By the end of September, summer vacation already feels like a distant memory.
As the kids settle down at night with a little homework and the sun goes down earlier and earlier, something begins to niggle at your brain, and you think…."should I?"
Nobody wants to be a whiny parent, but if you see a problem, your natural reaction is to jump in, and defend your child. If you feel the need to address a problem at school, make sure you go in informed and prepared to get the best possible outcome.
Talking to your child should always be the first step. If she isn’t a big talker, you may have to initiate a conversation if you pick up on any red flags. If your child says she hates school, or if she constantly comes home miserable, figure out why.
There are a number of reasons you may need to speak up. For instance, you feel that your student isn’t getting enough academic support in school. On the other hand, you may feel that your student needs a greater challenge or a different approach to her learning.
If your child is having considerable social issues and feels alienated by peers, you may want to open up the lines of communication with your child’s school. Provide feedback regarding behavioral concerns or the school’s response to a problem.
When it comes down to it, you know your child best, but you’re also on the same team as her teacher. You have valuable information about your child that the teacher can use to make the school day smoother and more productive for your child. Together, you both can help her see through a difficult situation and turn it to success.
If your student is frequently getting discipline referrals or behavioral complaints from the teacher, you should consider this another form of communication and dig deeper. Even young kids can engage in an important conversation like this, and help you understand what exactly is happening.
Before you pick up the phone, remember that helping your child advocate for herself is one of the greatest things a parent can pass on. The ability to see a problem, gather information, think of solutions, and execute them is a skill that will benefit her long after graduation day. Practicing now builds confidence, executive functioning, and independence, even in smaller children. Your child may need your assistance for the process, but all children can participate in problem-solving.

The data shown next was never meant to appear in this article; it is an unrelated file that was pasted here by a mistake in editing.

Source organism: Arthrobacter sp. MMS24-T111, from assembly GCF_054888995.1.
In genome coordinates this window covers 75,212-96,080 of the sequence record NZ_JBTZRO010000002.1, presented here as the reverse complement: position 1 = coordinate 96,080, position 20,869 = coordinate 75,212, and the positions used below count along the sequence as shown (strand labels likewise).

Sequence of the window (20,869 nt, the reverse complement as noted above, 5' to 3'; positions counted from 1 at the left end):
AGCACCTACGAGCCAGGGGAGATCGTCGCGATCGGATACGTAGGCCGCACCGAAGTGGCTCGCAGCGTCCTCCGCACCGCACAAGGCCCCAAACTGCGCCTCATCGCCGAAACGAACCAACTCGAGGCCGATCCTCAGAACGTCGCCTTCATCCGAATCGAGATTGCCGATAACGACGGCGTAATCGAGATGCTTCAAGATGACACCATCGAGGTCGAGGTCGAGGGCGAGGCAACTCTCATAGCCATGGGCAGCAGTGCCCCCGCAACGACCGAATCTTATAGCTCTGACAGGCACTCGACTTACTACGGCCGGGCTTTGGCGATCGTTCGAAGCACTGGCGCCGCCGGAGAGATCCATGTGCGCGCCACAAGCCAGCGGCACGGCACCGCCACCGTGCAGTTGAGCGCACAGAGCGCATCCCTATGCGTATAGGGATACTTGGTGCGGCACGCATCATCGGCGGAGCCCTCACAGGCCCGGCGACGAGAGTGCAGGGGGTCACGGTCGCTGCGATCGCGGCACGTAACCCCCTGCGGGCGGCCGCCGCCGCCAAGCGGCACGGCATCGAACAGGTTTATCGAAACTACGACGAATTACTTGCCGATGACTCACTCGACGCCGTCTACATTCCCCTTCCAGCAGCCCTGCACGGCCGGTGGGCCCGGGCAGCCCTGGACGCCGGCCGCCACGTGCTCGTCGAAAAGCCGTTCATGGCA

If you have coached your child on standing up for herself and you don’t see any improvement over a couple of weeks, you may consider stepping in. Make sure you are informed on the issue. Talk to your child and ask other parents about similar issues they have dealt with, or do some research online.
What do you expect and hope for your child? Does this align with the school’s goals? How much can these two reasonably overlap?
Unfortunately, schools are one-size-fits-all out of necessity, and are restricted in terms of time and money. However most teachers will accommodate different needs to their greatest capability. If your child has special needs but doesn’t qualify for special education services, they can still receive accommodations like alternate modes of presentation or scribing with a 504 plan, which gives her more flexibility to learn and demonstrate learning in the way that suits her best.
For more information about helping your child with special needs, check out our articles about Learning Disabilities.
The teacher is usually your first contact in the school. If this ends up not working out, go to the principal. Be polite, but assertive. Work as a team, and understand the school’s perspective. Patience and understanding can go a long way, and you need the school staff on your side to get all the resources your child needs. Work with them, not against them. Be careful about micromanaging — you can exhaust your resources with too much contact. But the school also needs to know what’s on your mind and how they can help.
Throughout the process of advocating for your child (it can take a while to solve a problem!) stay informed by taking notes and keeping all records and data in one location.
In the end, trust what you know about your child. The professionals may have some wonderful insight, but you know your child best. As parent, you have the final say about your child’s educational needs. Once you’ve heard the input from the team, you can make a decision about what will best suit her. After all, the goal is to keep your child safe, happy, and productive at school.